Lincoln University researchers are developing an indoor navigation app for blind based on Google's Project Tango

Smartphone 'eyes' for blind developed in Google-funded project

Smart vision systems for smartphones and tablets are being developed by researchers to allow blind and visually impaired people to better navigate in indoor environments.

The technology, developed by researchers at the University of Lincoln, relies on colour and depth sensors that are part of some modern smartphones and tablets.

The system could enable 3D mapping and localisation, navigation and object recognition and communicate with visually impaired users via vibrations, sounds or the spoken word.

“There are many visual aids already available, from guide dogs to cameras and wearable sensors,” said Nicola Bellotto, an expert on machine perception and human-centred robotics at Lincoln’s School of Computer Science and the leader of the project. “Typical problems with the latter are usability and acceptability. If people were able to use technology embedded in devices such as smartphones, it would not require them to wear extra equipment which could make them feel self-conscious.”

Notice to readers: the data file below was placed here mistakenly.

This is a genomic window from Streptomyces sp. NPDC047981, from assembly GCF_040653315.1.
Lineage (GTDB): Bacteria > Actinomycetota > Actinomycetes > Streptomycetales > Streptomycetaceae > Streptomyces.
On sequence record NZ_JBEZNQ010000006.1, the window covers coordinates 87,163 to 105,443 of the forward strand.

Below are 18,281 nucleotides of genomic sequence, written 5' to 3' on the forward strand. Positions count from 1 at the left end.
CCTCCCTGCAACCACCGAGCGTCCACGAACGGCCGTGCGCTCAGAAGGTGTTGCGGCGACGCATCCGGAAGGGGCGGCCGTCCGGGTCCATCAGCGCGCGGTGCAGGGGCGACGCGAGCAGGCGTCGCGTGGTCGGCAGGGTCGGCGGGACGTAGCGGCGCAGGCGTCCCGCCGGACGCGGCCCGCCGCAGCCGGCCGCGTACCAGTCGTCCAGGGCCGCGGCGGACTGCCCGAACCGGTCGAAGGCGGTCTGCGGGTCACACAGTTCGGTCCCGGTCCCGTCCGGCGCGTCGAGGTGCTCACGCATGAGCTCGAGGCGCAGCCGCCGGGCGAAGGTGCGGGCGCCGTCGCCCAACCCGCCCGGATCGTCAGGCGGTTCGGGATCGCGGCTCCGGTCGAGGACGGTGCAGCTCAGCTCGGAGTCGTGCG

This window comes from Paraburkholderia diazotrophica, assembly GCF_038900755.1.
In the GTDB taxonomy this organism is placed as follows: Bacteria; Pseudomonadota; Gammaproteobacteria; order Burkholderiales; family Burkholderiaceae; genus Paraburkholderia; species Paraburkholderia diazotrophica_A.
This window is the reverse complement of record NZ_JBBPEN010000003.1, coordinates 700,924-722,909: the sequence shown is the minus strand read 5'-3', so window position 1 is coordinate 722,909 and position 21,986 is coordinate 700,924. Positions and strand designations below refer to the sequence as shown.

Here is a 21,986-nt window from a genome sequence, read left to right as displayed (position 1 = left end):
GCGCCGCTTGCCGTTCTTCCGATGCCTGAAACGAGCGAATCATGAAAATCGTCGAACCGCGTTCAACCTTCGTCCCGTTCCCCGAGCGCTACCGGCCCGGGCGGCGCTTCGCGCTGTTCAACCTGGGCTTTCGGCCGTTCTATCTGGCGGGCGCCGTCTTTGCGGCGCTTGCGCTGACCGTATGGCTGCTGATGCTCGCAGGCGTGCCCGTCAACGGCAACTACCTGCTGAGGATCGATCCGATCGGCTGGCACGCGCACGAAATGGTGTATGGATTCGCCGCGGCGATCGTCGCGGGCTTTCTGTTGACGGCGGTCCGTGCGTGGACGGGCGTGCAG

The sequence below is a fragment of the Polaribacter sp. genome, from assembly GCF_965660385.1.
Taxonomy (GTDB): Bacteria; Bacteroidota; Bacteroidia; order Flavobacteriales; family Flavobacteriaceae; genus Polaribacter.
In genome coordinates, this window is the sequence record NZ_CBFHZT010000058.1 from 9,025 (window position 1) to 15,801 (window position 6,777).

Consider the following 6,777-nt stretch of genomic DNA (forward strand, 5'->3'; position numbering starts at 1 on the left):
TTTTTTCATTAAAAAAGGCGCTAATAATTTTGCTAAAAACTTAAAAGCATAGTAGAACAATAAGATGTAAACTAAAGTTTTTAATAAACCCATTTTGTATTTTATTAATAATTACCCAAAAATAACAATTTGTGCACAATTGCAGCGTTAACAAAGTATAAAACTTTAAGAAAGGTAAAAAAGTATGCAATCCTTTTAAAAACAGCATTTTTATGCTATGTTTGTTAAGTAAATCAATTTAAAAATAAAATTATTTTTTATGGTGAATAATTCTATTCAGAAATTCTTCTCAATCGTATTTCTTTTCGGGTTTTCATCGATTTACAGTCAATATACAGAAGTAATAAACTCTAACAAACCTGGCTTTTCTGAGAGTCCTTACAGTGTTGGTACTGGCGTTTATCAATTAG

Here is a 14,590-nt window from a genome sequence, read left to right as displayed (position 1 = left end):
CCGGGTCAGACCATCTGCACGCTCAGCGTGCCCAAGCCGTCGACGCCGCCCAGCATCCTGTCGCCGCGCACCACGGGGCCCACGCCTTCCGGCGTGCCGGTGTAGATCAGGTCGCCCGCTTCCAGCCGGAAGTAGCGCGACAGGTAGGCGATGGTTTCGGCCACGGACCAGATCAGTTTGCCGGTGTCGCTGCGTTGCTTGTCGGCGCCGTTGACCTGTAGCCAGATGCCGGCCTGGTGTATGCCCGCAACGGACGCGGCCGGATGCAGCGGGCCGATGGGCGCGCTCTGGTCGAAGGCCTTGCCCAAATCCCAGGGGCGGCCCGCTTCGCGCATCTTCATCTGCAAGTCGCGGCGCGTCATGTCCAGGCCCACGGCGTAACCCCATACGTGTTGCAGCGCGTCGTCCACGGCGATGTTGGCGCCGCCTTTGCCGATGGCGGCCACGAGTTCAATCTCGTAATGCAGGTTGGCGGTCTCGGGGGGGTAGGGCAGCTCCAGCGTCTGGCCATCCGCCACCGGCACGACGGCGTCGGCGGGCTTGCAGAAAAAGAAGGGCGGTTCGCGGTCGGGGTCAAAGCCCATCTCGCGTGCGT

The project, funded through a Google Faculty Research Award, will work with Google’s experimental 3D mapping Project Tango smartphone, unveiled last year.

“There are existing smartphone apps that are able to, for example, recognise an object or speak text to describe places,” said Bellotto. “But the sensors embedded in the device are still not fully exploited. We aim to create a system with ‘human-in-the-loop’ that provides good localisation relevant to visually impaired users and, most importantly, that understands how people observe and recognise particular features of their environment.”

The system proposed by Lincoln researchers would identify visual clues in the environment captured by the smartphone camera and analyse the data to provide information about the surrounding space to the user. It could, for example, recognise, what kind of space the user finds himself in and alert him to obstacles as he moves through the room.

The smart system, developed with the help of machine learning expert Oscar Martinez Mozos and mobile robotics researcher Grzegorz Cielniak, will be able to learn from experience and adapt to the user’s needs based on the environments it encountered previously and human interaction. As a result, the longer the individual uses the system, the better the system will operate. 

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